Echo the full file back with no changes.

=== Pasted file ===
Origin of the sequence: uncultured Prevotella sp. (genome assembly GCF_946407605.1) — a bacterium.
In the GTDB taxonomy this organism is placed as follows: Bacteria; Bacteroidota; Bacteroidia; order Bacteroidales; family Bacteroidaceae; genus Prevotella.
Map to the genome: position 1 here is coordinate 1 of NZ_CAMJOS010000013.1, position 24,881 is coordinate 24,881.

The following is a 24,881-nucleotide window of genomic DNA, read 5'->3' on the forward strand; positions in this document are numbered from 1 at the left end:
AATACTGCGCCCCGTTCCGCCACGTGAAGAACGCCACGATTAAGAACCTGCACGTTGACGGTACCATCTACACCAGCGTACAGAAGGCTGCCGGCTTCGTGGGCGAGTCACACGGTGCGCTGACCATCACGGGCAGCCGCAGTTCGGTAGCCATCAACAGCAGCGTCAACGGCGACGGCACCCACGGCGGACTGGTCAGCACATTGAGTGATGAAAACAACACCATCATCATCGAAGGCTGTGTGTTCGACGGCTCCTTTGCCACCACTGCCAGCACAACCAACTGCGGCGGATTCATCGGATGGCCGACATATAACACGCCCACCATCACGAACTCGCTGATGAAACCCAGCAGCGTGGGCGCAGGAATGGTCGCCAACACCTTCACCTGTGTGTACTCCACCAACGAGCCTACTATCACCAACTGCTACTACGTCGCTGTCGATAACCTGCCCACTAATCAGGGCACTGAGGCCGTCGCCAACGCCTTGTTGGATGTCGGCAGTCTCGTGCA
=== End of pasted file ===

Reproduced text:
Origin of the sequence: uncultured Prevotella sp. (genome assembly GCF_946407605.1) — a bacterium.
In the GTDB taxonomy this organism is placed as follows: Bacteria; Bacteroidota; Bacteroidia; order Bacteroidales; family Bacteroidaceae; genus Prevotella.
Map to the genome: position 1 here is coordinate 1 of NZ_CAMJOS010000013.1, position 24,881 is coordinate 24,881.

The following is a 24,881-nucleotide window of genomic DNA, read 5'->3' on the forward strand; positions in this document are numbered from 1 at the left end:
AATACTGCGCCCCGTTCCGCCACGTGAAGAACGCCACGATTAAGAACCTGCACGTTGACGGTACCATCTACACCAGCGTACAGAAGGCTGCCGGCTTCGTGGGCGAGTCACACGGTGCGCTGACCATCACGGGCAGCCGCAGTTCGGTAGCCATCAACAGCAGCGTCAACGGCGACGGCACCCACGGCGGACTGGTCAGCACATTGAGTGATGAAAACAACACCATCATCATCGAAGGCTGTGTGTTCGACGGCTCCTTTGCCACCACTGCCAGCACAACCAACTGCGGCGGATTCATCGGATGGCCGACATATAACACGCCCACCATCACGAACTCGCTGATGAAACCCAGCAGCGTGGGCGCAGGAATGGTCGCCAACACCTTCACCTGTGTGTACTCCACCAACGAGCCTACTATCACCAACTGCTACTACGTCGCTGTCGATAACCTGCCCACTAATCAGGGCACTGAGGCCGTCGCCAACGCCTTGTTGGATGTCGGCAGTCTCGTGCA